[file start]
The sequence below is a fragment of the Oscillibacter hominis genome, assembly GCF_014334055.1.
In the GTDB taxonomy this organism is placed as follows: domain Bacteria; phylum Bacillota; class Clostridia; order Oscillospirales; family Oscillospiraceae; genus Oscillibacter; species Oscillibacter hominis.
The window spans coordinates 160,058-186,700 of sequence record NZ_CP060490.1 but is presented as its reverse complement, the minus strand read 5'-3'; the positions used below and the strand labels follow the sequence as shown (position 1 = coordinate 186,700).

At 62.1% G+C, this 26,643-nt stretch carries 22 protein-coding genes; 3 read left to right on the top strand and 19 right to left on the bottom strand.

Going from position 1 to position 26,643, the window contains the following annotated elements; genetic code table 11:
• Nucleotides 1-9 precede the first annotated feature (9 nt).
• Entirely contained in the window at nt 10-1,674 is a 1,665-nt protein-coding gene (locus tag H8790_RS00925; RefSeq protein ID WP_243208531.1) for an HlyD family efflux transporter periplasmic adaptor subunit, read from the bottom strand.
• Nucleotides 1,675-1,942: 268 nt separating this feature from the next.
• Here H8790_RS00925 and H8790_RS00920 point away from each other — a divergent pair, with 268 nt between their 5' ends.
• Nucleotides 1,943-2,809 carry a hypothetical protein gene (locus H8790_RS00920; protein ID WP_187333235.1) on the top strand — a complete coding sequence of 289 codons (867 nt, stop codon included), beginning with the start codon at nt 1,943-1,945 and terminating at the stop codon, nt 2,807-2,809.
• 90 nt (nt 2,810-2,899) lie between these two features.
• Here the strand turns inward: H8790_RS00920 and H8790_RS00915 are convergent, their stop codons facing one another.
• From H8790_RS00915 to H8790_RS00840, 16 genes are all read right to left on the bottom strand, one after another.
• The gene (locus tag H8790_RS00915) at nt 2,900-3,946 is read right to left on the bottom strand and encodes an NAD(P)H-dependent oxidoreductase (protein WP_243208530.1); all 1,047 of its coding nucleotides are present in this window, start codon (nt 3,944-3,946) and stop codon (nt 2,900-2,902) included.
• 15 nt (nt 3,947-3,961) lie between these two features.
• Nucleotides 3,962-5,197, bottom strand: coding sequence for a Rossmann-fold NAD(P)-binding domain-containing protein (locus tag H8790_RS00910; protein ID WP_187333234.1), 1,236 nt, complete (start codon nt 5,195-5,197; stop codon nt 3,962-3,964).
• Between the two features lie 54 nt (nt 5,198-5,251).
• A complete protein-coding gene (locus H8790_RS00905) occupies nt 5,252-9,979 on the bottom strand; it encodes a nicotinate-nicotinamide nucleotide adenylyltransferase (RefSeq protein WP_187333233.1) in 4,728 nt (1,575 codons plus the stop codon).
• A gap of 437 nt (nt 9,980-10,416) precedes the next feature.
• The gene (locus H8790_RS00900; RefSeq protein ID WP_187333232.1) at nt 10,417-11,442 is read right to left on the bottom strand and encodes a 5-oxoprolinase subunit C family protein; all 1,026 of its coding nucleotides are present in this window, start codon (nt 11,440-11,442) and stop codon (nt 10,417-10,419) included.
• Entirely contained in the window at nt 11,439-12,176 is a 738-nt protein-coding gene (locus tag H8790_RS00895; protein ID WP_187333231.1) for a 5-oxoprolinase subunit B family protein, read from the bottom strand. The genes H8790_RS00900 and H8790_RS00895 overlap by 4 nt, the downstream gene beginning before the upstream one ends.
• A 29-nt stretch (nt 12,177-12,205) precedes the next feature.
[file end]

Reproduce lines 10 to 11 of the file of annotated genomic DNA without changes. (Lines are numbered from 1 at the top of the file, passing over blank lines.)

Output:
• Nucleotides 1,943-2,809 carry a hypothetical protein gene (locus H8790_RS00920; protein ID WP_187333235.1) on the top strand — a complete coding sequence of 289 codons (867 nt, stop codon included), beginning with the start codon at nt 1,943-1,945 and terminating at the stop codon, nt 2,807-2,809.
• 90 nt (nt 2,810-2,899) lie between these two features.